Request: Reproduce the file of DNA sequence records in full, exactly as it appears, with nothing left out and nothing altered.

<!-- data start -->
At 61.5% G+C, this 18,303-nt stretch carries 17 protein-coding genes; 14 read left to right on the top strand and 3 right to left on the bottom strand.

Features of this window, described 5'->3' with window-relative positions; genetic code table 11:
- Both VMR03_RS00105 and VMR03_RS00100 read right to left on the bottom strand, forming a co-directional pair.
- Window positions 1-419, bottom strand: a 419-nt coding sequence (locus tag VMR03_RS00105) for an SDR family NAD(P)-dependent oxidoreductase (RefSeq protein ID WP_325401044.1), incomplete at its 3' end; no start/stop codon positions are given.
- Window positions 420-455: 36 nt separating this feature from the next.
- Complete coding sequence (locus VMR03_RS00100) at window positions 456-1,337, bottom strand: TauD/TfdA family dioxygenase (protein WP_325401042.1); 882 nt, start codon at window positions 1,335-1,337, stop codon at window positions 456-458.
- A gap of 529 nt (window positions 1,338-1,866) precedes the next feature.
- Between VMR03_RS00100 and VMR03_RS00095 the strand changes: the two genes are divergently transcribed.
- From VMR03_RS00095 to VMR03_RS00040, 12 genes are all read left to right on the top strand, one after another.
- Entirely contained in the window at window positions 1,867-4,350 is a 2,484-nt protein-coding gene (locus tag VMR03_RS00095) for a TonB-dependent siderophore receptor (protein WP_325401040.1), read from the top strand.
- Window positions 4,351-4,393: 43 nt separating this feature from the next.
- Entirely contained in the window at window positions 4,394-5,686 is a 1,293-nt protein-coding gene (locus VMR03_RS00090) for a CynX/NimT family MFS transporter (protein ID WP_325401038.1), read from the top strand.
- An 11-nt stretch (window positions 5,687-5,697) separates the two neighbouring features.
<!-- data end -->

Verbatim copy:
At 61.5% G+C, this 18,303-nt stretch carries 17 protein-coding genes; 14 read left to right on the top strand and 3 right to left on the bottom strand.

Features of this window, described 5'->3' with window-relative positions; genetic code table 11:
- Both VMR03_RS00105 and VMR03_RS00100 read right to left on the bottom strand, forming a co-directional pair.
- Window positions 1-419, bottom strand: a 419-nt coding sequence (locus tag VMR03_RS00105) for an SDR family NAD(P)-dependent oxidoreductase (RefSeq protein ID WP_325401044.1), incomplete at its 3' end; no start/stop codon positions are given.
- Window positions 420-455: 36 nt separating this feature from the next.
- Complete coding sequence (locus VMR03_RS00100) at window positions 456-1,337, bottom strand: TauD/TfdA family dioxygenase (protein WP_325401042.1); 882 nt, start codon at window positions 1,335-1,337, stop codon at window positions 456-458.
- A gap of 529 nt (window positions 1,338-1,866) precedes the next feature.
- Between VMR03_RS00100 and VMR03_RS00095 the strand changes: the two genes are divergently transcribed.
- From VMR03_RS00095 to VMR03_RS00040, 12 genes are all read left to right on the top strand, one after another.
- Entirely contained in the window at window positions 1,867-4,350 is a 2,484-nt protein-coding gene (locus tag VMR03_RS00095) for a TonB-dependent siderophore receptor (protein WP_325401040.1), read from the top strand.
- Window positions 4,351-4,393: 43 nt separating this feature from the next.
- Entirely contained in the window at window positions 4,394-5,686 is a 1,293-nt protein-coding gene (locus VMR03_RS00090) for a CynX/NimT family MFS transporter (protein ID WP_325401038.1), read from the top strand.
- An 11-nt stretch (window positions 5,687-5,697) separates the two neighbouring features.